Updated: Aug 7
An observation I suspect I’ve made before, but might as well repeat.
There’s this weird thing in opera, theatre, and similar where we befriend people on shows, and then either never meet them again, or speak only via mutual acquaintances heading into shared rehearsal rooms, or meet years later.
When we do, in my experience seeing others do so, or being able to do myself, we pick up where we left off, because there’s little other way to manage this experience.
Nobody can manage to maintain the web of relationships actively, so when in the port of Rehearsal Room 2, we meet as old friends, like sailors in the tales of Dumas.
People need companionship. Therefore we provide it to one another. We microdose on interaction.
Then we leave.
As I’ve reached higher up the ladder, I’ve also seen something else: an understanding across a company that yes, we are going to assume we are all friends here.
Guarded, perhaps, but we must be friends here, because we need friends to function and be able to be vulnerable in the ways we need to be vulnerable when exposed to the pressures and social risks of a rehearsal room.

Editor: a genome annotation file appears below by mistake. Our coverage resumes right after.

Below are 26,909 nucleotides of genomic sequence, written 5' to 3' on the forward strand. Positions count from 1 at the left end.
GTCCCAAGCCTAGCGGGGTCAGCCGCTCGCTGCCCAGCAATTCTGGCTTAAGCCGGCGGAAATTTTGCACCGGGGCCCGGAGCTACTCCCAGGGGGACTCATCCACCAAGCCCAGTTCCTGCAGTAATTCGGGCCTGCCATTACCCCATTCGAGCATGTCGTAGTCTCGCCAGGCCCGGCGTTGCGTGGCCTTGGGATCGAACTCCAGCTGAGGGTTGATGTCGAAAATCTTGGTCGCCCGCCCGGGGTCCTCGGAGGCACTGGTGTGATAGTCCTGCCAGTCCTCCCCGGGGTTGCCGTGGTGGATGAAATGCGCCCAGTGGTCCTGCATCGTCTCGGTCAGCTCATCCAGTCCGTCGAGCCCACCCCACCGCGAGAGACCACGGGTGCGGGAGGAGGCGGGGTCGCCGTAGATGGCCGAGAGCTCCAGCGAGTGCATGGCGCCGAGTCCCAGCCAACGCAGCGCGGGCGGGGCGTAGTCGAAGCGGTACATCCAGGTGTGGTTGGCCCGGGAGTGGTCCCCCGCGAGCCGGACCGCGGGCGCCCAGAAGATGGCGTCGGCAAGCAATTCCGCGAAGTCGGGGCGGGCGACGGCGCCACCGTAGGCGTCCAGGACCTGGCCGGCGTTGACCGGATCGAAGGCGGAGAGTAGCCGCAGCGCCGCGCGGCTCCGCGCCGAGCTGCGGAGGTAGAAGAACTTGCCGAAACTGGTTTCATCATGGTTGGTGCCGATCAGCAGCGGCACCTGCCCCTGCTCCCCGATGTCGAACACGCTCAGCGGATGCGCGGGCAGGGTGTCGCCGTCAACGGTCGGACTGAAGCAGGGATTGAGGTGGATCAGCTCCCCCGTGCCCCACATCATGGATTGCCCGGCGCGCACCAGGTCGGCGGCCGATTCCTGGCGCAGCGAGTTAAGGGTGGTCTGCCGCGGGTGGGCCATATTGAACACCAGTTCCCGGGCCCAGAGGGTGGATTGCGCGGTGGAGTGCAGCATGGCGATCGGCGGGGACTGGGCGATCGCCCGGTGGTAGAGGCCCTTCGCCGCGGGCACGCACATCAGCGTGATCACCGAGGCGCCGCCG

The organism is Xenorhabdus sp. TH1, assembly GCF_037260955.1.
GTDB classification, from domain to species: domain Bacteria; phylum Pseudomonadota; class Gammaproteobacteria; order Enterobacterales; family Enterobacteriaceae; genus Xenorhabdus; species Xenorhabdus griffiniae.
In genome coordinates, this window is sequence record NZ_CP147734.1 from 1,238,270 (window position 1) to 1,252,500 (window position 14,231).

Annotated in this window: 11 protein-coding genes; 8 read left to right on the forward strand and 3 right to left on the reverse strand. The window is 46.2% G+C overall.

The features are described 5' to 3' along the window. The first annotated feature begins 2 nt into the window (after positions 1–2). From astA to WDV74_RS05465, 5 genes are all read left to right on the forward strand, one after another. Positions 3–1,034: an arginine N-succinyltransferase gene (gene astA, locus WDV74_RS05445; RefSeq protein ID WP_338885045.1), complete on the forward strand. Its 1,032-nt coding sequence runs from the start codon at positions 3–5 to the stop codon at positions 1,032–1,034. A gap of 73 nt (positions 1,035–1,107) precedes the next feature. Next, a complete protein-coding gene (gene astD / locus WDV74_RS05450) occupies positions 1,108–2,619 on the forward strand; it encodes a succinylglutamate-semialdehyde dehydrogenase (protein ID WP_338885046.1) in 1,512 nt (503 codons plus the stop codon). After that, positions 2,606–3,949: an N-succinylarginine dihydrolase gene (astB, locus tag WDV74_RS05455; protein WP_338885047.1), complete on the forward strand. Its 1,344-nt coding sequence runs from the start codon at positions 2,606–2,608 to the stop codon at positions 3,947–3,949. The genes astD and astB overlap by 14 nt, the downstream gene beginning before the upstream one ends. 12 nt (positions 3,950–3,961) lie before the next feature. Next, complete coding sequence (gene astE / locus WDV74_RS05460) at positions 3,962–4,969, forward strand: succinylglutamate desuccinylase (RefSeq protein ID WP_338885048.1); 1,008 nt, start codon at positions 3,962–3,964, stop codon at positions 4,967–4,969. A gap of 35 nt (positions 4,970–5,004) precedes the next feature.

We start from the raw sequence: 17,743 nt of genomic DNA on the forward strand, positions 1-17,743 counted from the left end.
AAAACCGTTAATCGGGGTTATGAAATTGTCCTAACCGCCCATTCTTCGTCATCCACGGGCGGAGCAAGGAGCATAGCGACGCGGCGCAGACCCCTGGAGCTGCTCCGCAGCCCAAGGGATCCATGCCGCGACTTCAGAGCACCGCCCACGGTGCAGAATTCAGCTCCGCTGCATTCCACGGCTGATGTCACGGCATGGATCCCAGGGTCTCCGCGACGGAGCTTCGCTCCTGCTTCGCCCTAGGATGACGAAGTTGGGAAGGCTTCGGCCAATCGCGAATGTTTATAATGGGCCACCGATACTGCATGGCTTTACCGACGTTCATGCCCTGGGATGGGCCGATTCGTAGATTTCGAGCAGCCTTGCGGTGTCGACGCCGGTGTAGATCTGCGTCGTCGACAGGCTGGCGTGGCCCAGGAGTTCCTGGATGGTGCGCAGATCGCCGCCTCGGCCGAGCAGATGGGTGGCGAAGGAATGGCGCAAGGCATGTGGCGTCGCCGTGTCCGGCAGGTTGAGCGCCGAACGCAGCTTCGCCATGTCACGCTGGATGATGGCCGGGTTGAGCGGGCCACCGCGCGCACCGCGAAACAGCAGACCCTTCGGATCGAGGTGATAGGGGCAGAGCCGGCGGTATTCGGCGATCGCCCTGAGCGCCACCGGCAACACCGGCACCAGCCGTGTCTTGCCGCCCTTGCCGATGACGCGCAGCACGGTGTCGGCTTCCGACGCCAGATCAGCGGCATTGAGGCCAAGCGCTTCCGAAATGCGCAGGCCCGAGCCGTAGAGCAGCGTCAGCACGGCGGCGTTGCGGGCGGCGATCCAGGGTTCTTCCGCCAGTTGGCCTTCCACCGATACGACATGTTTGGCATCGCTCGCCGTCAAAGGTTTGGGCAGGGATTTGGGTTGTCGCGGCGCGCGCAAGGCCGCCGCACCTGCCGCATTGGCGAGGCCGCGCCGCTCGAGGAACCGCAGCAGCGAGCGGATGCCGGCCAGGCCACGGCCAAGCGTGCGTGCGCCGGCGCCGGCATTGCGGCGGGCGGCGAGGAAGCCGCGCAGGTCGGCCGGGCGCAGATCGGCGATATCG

In other parts of my life, I’d not expect people to be so open so quickly.
But people realise in the arts that for eight weeks or less, we need to be friends.
Yet friends we must hold lightly, because they will leave. Friends we must not ask much of, because we cannot pretend we are friends if we then excessively call on the obligations of a friend and expose the pretence in many of these relationships. Friends where we need to be aware of their strangeness to us.
Yet, every now and again, we meet them a second, a third time.
We meet as old friends, fellow sailors in a distant port, and see each others’ new wrinkles, share episodes and tales, then leave again.
We need them; therefore we let it work.
Not less than the other kinds of friendship, but different.